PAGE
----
With that light as our seal of truth, we continue to progress on the faith spectrum line upon line, and precept upon precept (see 2 Nephi 28:30; D&C 98:12;128:21), “and by the power of the Holy Ghost ye may know the truth of all things” (Moroni 10:5; emphasis added).

In just a moment we will actually try Alma’s experiment so that you can be reminded of what the light tastes like and how it gives you a perfect knowledge.

Opposition Reveals the Truth

Before going forward with the experiment, it is important to identify another essential element in the process. We are taught in 2 Nephi 2 that there “must needs be … an opposition in all things” (2 Nephi 2:11). Humankind “taste the bitter, that they may know to prize the good” (Moses 6:55). Health, for example, is primarily the study of its opposite, sickness and disease; freedom, the study of oppression and slavery; happiness, the study of sorrow; and so on. And like the tiny miracle of fireflies, light goes unappreciated without a dark backdrop.

Opposition is indispensable to our education and happiness. Without opposition, the truth remains hidden in plain view, like taking air for granted until the moment you are gasping for it. Because the Light of Christ is everpresent, many people don’t notice the Spirit in their life, like those Lamanites in 3 Nephi 9:20who “were baptized with fire and with the Holy Ghost, and they knew it not.”

Opposition not only reveals or unveils the truth but manifests its inherent power, joy, and sweetness. For example, it took a taste of the bitter life for the prodigal son to realize what a sweet life he had abandoned back home and had taken for granted in his youth.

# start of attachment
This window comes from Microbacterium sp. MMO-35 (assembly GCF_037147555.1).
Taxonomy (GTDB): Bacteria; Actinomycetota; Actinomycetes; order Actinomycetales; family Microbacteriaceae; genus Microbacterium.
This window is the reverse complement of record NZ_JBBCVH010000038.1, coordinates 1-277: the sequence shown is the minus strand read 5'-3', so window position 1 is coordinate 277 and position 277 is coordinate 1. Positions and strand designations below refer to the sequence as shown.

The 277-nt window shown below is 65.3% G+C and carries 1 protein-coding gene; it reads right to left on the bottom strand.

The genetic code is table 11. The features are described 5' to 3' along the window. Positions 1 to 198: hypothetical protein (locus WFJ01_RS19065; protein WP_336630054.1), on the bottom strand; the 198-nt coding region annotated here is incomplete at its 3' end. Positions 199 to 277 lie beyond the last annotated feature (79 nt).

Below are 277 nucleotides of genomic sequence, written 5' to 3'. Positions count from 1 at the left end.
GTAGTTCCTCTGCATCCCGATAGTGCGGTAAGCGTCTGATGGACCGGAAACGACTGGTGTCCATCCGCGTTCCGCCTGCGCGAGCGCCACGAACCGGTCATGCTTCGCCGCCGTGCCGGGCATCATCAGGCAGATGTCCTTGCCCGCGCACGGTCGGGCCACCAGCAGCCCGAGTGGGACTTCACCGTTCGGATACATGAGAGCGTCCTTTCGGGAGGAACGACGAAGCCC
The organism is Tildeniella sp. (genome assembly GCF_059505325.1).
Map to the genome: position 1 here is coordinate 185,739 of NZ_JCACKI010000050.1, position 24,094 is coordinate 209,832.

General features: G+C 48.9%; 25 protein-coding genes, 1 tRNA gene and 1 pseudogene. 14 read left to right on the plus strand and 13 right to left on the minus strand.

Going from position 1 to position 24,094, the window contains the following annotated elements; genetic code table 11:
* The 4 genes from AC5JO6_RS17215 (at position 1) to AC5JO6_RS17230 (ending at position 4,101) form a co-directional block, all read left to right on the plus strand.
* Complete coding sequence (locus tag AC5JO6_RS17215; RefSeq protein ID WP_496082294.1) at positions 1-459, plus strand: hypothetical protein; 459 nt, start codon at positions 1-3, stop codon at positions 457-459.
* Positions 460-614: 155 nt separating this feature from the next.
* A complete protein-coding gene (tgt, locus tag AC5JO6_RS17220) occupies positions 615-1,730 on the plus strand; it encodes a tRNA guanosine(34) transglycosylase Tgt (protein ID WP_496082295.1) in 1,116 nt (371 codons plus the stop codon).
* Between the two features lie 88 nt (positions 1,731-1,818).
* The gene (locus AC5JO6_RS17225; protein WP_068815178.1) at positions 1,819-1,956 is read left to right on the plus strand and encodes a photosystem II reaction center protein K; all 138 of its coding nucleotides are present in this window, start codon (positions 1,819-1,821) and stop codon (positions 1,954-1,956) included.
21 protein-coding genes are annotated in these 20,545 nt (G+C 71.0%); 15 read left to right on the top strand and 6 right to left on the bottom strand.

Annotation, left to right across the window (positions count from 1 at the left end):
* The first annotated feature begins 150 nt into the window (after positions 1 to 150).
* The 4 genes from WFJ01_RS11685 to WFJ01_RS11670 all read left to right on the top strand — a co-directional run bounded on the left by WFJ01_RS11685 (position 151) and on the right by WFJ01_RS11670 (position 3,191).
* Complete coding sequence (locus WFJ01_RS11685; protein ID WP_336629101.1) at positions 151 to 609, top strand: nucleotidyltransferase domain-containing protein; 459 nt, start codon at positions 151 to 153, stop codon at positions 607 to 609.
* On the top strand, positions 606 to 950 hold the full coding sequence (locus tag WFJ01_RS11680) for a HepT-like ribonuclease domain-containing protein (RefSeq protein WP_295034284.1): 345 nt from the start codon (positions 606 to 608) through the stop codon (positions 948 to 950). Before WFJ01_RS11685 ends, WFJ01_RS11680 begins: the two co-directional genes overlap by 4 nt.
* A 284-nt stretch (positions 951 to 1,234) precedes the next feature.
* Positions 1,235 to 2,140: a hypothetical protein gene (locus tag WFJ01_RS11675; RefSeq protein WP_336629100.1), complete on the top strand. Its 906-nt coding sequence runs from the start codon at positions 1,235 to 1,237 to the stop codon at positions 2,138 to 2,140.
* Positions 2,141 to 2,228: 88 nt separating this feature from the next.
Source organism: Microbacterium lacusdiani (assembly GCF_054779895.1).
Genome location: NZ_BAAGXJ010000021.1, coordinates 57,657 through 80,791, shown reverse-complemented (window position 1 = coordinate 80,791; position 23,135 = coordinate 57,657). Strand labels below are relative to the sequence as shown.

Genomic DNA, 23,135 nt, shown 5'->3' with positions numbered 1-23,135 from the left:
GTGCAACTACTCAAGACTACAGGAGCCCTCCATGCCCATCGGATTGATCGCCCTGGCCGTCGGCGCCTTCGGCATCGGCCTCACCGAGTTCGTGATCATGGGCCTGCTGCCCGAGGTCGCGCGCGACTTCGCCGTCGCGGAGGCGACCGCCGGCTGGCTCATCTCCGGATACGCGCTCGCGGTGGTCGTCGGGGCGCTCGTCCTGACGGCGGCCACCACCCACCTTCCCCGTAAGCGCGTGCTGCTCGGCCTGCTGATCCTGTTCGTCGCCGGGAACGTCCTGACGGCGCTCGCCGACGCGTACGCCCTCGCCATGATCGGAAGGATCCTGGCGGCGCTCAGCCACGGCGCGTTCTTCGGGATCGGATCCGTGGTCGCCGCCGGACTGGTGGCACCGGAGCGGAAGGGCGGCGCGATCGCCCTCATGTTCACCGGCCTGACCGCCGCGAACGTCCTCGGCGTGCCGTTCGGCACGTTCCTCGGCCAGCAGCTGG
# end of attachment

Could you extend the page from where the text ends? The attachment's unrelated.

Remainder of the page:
It is only through pain and sickness that we come to value our health. As a victim of dishonesty, we treasure integrity. Experiencing injustice or cruelty, we cherish love and kindness—all with a “perfect knowledge,” having tasted the fruit of each by the light which is in us. The perfect knowledge comes fruit by fruit, through opposition in all things. Obedience to God’s commandments promises ultimate happiness, growth, and progress through opposition, not bypassing it. “Smooth seas do not make skillful sailors.” 3

Consider this insightful statement from the Prophet Joseph Smith: “By proving contraries, truth is made manifest.” 4

And this one from Brigham Young: “All facts are proved and made manifest by their opposite.” 5

The Faith Experiment

Now—let’s have you become a participant in the experiment by having you consider several “to-be” commandments, or Christlike virtues, contrasting each with its opposite. As you consider each one, the Light of Christ in you should affirm to your mind and your heart that each Christlike virtue is sweet, while it’s opposite is bitter:

  • Love versus hate, hostility, opposition

  • Honesty versus lies, deceit, theft

  • Forgiving versus revenge, resentment, bitterness

  • Kindness versus mean, angry, unkind

  • Patience versus short-tempered, hotheaded, intolerant

  • Humility versus pride, unteachable, arrogant

  • Peacemaker versus contentious, divisive, provoking

  • Diligence versus grow weary, give up, stubborn

These are only a handful of the scores of Christlike virtues, but sufficient to clearly demonstrate the effectiveness of the seed experiment.

In pondering this list, you recognize that you have come to know the power, truth, and sweetness of each virtue, one by one, through thousands of validating experiences. Good fruit comes with its own inherent proof and validation—its taste! The proof is in the eating, fruit by fruit and line upon line, each with a “perfect knowledge.” Perhaps that is what the Apostle Paul meant when he said, “Prove all things; hold fast that which is good” (1 Thessalonians 5:21; emphasis added). If you have integrated these and other virtues into your life, you are much further along the faith spectrum than you likely thought you were.